“A good tree does not bear rotten fruit,
nor does a rotten tree bear good fruit.
For every tree is known by its own fruit.
For people do not pick figs from thornbushes,
nor do they gather grapes from brambles.
A good person out of the store of goodness in his heart produces good,
but an evil person out of a store of evil produces evil;
for from the fullness of the heart the mouth speaks.”
It’s easy to get caught up in appearances or externals. We certainly do so in relation to the clothes we wear, the cars we drive, the homes we live in and the companies we work for. We often get caught up in the symbols of our success, our salaries and bank accounts, the schools we have graduated from or sent our kids to, our favorite restaurants or where we go for vacations. We can sometimes do so in relation to matters of the heart and our behaviors: the quality of our families, the care we provide children or parents, the marriage anniversaries we celebrate, our long lasting friendships or our progeny. We can even do so with our spirituality, the prayers we pray, the service we render, our commitments and faithfulness, our contributions or history.
It’s not just about our own pride or thinking more highly of ourselves than we ought. It’s not simply that we get caught up in how we appear to others or our own insecurities, but that we often turn that lens on others and how we judge them. Certainly, we can recognize that this form of judging on appearances tends toward the shallow and, occasionally, the salacious. We fail to see the person, the deep humanity and dignity at the heart of every woman and man. We have all had the experience, as well, of judging the good of a person based on appearances, only to be deeply disappointed by a hidden life or betrayed by secret actions. Even the apparent goodness of a person’s actions can be a facade that conceals a life of turmoil, selfishness, sinfulness, or evil. The bad can hide the good and the good can hide the bad.
And, yet, we hear today that a tree is known by it’s fruits. There seems to be an integrity between what is inside and what is outside. “...from the fullness of the heart the mouth speaks,” Jesus says. So what about when it’s not congruous? What about when the bad hides the good or the good hides the bad? Of course, this is too simplistic because the wheat and the weeds grow within each of our hearts, but the real key here is not to view these as a tool for judging others. Jesus tells us this himself when he says, just a few verses earlier, “Why do you notice the splinter in your brother's eye, but do not perceive the wooden beam in your own?” Do we use these verses as a tool to see the reality of our own lives, internal and external?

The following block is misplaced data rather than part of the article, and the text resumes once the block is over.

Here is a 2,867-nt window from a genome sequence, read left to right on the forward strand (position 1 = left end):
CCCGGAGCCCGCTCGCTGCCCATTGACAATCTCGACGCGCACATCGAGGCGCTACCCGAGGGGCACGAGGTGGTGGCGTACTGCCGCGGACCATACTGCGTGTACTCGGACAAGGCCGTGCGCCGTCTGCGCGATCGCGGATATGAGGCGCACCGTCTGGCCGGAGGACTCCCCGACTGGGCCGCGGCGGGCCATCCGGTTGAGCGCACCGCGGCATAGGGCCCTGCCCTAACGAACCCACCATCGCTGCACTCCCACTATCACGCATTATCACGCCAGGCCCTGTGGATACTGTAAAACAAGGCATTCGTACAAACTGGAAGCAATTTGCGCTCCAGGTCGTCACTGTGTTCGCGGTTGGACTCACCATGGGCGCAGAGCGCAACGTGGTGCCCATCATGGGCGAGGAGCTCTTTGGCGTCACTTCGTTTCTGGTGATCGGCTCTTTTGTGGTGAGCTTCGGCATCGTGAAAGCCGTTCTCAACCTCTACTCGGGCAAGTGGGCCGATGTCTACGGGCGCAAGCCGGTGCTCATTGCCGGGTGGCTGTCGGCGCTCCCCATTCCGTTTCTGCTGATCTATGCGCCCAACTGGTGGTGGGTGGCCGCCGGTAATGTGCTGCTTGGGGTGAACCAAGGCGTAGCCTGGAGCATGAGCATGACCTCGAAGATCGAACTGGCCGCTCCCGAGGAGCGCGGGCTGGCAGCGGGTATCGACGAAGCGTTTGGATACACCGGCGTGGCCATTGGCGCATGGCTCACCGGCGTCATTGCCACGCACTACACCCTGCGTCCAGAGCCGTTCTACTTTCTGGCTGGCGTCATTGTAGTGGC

Am I living a life of integrity? Do my appearances reflect the reality of my heart? What might need to change, either in the story I tell the world or the real condition of love within? Can I be a tree that bears good fruit because the branches, trunk, and roots are healthy and holy? Can I prune the areas that are fruitless and let my words and actions align more clearly with the goodness of God within? Can I be honest about my struggles and challenges so that others can see the real me and help to bind up my wounds or carry my burden? Am I producing evil from evil or good from good? Is my life authentic? Can we get past appearances to the truth? It will set us free. He will set us free.